But the White House chief of staff, Mark Meadows, dismissed such criticism.
“I don’t see anything inappropriate with the comments the president has made,” Mr. Meadows said, adding that “those were policy differences that the president highlighted” regarding Mr. Biden.
As president, Mr. Trump is not bound by the Hatch Act, which was passed to ensure that federal employees were promoted on merit and not politically coerced. His subordinates are bound, though, but Mr. Trump has chosen not to punish them in the several cases where the Office of Special Counsel has found them in violation.
In June 2019, the Office of Special Counsel, which is led by a former career prosecutor and congressional Republican aide appointed by Mr. Trump, issued a 17-page report detailing “numerous violations of the Hatch Act” by Kellyanne Conway, the White House counselor.
Calling for Ms. Conway’s dismissal, the office warned that failure to punish her would “send a message to all federal employees that they need not abide by the Hatch Act’s restrictions.” But the White House dismissed the call, saying it was “as outrageous as it is unprecedented,” and took no action.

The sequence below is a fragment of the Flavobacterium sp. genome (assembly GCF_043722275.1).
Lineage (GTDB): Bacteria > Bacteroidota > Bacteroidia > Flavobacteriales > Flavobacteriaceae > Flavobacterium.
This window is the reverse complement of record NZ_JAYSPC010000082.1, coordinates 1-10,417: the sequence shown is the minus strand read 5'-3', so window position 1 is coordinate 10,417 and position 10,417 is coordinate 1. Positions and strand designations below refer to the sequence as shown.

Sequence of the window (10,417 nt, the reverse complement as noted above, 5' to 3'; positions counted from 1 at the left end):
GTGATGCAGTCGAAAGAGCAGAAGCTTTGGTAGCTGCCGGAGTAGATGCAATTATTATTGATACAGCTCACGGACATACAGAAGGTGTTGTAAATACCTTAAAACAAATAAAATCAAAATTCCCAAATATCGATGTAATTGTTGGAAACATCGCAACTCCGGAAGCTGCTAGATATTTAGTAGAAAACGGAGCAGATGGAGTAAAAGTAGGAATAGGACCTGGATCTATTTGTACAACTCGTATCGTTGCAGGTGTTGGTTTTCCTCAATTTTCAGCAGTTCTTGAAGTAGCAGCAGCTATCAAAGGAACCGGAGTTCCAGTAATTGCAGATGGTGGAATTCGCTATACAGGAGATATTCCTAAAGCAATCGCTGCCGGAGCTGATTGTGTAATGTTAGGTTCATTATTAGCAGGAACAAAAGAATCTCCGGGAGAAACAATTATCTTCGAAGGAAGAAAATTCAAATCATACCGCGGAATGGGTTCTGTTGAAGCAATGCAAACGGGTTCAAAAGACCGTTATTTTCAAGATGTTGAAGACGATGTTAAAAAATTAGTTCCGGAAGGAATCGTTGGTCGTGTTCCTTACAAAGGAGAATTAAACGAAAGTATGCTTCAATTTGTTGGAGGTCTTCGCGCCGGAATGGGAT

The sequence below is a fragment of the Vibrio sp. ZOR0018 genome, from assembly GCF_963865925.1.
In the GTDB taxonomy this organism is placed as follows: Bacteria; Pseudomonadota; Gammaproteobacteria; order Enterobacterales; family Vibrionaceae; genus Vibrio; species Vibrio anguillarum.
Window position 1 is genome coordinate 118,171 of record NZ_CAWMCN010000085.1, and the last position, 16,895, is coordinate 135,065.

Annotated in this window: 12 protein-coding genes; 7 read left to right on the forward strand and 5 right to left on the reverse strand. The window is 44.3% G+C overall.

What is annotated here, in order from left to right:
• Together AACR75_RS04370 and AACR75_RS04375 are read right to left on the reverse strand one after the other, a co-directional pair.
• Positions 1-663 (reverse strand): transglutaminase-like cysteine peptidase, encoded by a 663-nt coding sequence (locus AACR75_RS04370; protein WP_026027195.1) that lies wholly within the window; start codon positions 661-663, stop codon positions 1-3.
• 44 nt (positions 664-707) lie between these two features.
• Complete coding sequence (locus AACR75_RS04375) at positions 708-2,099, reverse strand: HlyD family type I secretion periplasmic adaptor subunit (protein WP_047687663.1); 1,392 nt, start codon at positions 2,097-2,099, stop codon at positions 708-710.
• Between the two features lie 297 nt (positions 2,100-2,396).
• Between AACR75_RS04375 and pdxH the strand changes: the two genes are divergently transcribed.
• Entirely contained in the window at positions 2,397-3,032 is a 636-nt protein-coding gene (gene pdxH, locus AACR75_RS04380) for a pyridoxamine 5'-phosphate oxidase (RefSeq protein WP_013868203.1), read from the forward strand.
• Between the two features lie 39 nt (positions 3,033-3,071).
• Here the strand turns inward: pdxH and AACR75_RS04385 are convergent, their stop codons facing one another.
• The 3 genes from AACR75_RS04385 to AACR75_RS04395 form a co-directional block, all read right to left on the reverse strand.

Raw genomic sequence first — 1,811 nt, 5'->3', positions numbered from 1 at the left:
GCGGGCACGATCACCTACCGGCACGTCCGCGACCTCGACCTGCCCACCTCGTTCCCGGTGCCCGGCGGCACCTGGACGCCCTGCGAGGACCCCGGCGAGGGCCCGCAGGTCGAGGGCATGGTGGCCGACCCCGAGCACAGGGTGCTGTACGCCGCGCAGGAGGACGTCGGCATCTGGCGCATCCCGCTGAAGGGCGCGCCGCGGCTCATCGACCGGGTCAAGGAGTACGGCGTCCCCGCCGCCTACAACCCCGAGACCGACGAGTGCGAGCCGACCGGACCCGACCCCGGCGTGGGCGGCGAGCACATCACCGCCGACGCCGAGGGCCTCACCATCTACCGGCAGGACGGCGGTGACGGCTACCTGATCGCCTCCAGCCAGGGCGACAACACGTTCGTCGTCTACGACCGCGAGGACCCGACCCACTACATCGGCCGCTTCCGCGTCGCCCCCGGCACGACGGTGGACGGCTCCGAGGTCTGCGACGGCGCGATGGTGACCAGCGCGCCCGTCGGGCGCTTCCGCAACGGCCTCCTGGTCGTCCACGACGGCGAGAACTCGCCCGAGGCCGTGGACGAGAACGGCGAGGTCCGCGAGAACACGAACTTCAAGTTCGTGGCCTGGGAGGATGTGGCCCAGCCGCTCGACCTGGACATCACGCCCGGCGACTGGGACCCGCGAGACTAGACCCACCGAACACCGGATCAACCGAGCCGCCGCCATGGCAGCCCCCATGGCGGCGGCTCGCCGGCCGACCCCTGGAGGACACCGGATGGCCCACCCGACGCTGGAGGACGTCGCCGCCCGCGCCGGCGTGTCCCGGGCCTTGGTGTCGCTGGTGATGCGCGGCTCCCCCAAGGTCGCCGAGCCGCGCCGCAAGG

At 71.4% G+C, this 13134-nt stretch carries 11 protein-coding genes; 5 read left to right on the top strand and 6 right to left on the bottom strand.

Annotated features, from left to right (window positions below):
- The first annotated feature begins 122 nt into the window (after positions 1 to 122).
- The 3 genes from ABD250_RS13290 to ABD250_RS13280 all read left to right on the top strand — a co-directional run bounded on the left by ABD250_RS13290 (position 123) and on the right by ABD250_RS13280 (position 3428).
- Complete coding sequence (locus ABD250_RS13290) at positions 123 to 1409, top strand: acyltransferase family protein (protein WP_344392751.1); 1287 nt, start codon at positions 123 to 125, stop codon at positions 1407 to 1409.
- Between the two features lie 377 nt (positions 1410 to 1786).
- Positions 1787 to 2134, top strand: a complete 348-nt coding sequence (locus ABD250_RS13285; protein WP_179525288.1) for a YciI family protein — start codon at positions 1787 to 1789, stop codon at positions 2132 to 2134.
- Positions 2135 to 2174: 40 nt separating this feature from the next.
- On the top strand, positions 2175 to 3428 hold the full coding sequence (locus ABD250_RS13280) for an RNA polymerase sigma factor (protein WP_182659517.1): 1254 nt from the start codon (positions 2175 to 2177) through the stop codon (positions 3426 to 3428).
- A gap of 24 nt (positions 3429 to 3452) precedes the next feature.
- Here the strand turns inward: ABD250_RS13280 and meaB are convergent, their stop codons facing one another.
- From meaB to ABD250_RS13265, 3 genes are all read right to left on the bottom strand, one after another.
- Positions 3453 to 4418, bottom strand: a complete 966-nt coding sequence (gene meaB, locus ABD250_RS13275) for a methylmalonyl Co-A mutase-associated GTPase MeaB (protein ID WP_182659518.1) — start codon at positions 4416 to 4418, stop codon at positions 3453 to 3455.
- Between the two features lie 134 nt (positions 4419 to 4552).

Ms. Conway had previously drawn rebukes from lawmakers of both parties in March 2017 when, speaking from the White House Briefing Room during an appearance on Fox News, she urged viewers to buy merchandise sold by Ms. Trump that Nordstrom had recently dropped from its stores.
On Tuesday, Ms. Trump posted a photograph on Twitter showing her smiling and holding a can of Goya beans. A message with it read, in both English and Spanish, “If it’s Goya, it has to be good.”
Her tweet was a clear response to calls for a boycott of Goya Foods after its chief executive, Robert Unanue, said last week at a White House event that his fellow Latinos were “truly blessed” to have Mr. Trump as president. That event itself, organized around a largely symbolic executive order on Hispanic “prosperity,” had a heavily political feel and opened with an audience member shouting, “Four more years!”